World Bulletin / News Desk
The National Publicity Secretary of the main opposition Sierra Leone People’s Party (SLPP) was jailed Monday by the Criminal Investigation Department for alleged disorderly behavior against the staff of the country’s national broadcaster.
Lahai Lawrence Leema, a former military officer, is being accused of using abusive language, threating staff of the Sierra Leone Broadcasting Corporation (SLBC) and damage to property after forcing himself on air to be interviewed.
Hundreds of party youths accompanied him to police headquarters in solidarity.
Sierra Leone police spokesperson Ibrahim Samura said they are investigating a matter of security and threats.
“We received a complaint from staff of the national broadcaster, the SLBC, that the opposition spokesman forced himself into the broadcast studio, assaulted staff and used threatening language against female staff which disturbed normal broadcast operations. We are investigating for the law to take its course. We are treating the matter as a criminal offence,” he said.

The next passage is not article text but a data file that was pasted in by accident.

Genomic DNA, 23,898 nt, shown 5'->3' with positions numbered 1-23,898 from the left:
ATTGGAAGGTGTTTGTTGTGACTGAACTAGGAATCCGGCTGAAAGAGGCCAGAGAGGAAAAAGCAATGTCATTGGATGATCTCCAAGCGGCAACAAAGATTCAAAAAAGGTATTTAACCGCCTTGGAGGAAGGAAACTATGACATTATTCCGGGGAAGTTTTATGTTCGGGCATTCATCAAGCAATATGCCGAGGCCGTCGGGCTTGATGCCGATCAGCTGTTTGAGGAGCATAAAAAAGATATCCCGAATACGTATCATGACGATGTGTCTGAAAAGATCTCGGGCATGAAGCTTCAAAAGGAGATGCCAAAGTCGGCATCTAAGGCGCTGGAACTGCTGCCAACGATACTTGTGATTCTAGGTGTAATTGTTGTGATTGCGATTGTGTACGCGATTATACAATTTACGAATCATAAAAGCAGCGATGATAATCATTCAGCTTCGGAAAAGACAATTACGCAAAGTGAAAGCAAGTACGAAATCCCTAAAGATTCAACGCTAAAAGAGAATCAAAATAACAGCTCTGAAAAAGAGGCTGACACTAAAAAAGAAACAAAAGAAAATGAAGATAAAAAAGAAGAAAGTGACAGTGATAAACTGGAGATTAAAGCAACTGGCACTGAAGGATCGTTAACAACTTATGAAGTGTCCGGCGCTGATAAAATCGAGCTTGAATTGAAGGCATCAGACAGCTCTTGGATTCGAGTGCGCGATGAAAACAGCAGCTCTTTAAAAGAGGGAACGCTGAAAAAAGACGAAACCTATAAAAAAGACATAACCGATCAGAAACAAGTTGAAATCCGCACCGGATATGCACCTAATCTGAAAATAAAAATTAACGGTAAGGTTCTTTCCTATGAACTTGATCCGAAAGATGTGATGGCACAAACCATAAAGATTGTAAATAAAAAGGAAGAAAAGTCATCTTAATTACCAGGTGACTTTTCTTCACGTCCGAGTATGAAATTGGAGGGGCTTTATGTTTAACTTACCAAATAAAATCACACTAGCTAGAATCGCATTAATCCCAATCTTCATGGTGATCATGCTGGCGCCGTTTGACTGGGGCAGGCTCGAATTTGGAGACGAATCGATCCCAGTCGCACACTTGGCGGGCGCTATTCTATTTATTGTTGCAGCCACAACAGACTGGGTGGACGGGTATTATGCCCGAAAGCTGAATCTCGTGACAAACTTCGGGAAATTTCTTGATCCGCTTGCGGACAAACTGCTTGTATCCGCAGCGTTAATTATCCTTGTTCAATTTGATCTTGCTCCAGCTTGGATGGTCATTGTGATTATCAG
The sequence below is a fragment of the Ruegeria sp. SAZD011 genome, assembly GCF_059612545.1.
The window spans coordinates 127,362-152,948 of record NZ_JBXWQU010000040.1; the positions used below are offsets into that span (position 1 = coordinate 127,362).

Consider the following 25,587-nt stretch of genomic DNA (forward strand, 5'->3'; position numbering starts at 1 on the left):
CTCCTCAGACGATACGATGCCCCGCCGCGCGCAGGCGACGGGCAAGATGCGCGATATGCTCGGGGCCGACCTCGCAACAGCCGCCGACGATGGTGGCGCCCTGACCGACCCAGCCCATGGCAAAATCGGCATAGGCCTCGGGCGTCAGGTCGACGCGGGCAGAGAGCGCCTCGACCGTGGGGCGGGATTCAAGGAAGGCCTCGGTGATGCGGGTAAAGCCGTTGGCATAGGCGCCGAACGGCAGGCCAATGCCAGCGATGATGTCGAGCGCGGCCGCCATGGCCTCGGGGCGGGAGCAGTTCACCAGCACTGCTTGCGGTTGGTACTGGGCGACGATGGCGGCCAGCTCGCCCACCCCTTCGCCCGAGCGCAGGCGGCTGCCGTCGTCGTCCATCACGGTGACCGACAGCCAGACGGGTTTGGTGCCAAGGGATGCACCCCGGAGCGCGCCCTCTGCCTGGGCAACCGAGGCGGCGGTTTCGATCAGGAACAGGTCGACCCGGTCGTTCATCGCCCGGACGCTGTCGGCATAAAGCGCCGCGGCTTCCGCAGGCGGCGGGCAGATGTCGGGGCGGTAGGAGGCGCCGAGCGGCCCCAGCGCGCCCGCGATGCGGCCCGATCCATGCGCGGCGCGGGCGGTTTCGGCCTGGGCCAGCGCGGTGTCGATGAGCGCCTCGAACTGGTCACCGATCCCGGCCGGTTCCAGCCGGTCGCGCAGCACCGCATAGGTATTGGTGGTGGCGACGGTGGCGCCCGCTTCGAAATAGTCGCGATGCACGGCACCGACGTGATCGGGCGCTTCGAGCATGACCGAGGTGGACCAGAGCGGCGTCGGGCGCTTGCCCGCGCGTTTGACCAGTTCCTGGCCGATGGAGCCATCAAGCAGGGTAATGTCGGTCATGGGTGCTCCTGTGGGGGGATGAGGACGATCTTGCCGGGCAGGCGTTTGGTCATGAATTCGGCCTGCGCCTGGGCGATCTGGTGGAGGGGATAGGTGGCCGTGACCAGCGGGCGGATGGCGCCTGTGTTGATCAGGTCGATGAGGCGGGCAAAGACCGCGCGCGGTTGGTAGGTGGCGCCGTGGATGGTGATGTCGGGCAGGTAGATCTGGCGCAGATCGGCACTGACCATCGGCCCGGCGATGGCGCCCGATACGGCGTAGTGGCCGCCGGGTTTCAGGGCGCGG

Moiwo Hindolo Ngevao, the lawyer representing the accused, described the matter as political intimidation against the opposition.
“Under normal circumstances, a highly placed citizen like my client should be released on bail through a surety. But when it comes to issues between the opposition and the ruling government, the police are always taking sides. My client has been denied bail and has been put behind bars to intimate our supporters,” he told Anadolu Agency.
The conflict emanated from a ruling party member who made wild allegations in the state broadcaster’s studio against the opposition. That prompted the reaction of the opposition spokesman which resulted in the scuffle.
Sierra Leone goes to the pools in March 2018 to elect its next president and the stakes are high, forcing the police to arrest over a dozen youths for political violence.
The opposition has continuously accused both the SLBC and the Sierra Leone police of taking sides in favor of the ruling APC government, a charge the two institutions deny.
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